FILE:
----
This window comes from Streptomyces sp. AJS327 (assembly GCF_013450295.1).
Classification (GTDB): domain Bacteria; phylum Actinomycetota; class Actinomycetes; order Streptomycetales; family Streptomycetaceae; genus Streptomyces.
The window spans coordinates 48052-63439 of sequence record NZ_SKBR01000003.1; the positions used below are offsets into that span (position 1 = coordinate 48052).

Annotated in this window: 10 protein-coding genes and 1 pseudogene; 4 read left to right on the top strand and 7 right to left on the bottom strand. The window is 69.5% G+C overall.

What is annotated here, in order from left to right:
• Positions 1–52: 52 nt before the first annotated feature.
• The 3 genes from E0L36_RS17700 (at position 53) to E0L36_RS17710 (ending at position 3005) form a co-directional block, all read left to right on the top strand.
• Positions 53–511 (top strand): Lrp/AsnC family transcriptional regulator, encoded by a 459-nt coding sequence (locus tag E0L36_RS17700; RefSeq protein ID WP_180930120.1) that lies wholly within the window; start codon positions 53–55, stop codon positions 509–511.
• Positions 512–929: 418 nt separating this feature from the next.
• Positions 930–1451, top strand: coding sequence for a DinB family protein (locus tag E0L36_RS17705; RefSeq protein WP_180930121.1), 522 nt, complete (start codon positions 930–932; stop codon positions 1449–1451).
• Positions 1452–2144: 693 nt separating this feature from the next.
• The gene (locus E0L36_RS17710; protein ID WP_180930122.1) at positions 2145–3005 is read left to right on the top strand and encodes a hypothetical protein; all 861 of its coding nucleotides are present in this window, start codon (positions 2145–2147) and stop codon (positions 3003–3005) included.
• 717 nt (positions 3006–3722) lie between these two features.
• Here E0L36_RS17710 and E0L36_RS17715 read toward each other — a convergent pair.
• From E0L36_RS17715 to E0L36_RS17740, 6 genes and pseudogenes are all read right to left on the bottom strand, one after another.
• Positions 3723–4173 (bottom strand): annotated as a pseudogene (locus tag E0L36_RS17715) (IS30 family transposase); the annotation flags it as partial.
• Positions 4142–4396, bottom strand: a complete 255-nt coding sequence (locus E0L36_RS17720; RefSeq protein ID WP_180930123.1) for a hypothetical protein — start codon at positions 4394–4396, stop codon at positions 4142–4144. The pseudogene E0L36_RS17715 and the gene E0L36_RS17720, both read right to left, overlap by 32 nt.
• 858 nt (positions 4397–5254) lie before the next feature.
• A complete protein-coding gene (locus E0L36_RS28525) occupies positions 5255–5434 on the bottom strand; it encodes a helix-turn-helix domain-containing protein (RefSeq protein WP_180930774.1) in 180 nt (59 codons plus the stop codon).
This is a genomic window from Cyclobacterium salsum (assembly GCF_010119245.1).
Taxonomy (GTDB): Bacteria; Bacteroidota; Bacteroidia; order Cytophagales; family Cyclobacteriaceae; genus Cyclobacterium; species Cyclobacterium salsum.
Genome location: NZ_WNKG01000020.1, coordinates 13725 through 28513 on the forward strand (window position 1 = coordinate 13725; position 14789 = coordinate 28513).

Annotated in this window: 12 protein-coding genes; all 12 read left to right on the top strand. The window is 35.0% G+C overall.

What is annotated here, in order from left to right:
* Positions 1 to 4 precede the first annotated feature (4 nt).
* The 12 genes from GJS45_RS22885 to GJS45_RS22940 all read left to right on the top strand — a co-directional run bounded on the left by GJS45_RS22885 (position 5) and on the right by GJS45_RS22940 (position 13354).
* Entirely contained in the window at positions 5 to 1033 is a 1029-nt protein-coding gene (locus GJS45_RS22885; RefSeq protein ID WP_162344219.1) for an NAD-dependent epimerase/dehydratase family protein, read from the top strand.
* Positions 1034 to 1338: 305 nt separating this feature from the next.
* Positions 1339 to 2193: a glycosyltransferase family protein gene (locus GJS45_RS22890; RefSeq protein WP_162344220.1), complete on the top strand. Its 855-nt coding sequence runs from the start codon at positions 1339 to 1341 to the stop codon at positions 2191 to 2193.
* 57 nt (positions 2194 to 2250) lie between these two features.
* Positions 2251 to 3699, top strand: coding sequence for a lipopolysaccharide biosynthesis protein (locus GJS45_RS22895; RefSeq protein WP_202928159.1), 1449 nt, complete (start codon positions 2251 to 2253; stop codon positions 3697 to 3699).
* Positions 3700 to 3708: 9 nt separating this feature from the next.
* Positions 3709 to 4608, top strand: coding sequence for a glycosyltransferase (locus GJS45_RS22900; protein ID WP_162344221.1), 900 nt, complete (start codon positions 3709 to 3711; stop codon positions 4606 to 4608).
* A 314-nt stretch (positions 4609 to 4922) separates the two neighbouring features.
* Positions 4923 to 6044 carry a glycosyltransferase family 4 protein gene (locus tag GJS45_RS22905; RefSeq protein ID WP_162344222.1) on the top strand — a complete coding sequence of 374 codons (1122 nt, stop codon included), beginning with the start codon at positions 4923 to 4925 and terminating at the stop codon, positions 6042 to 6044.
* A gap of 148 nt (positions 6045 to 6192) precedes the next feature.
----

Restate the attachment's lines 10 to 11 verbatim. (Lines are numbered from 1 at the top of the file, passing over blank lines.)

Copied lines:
• Positions 930–1451, top strand: coding sequence for a DinB family protein (locus tag E0L36_RS17705; RefSeq protein WP_180930121.1), 522 nt, complete (start codon positions 930–932; stop codon positions 1449–1451).
• Positions 1452–2144: 693 nt separating this feature from the next.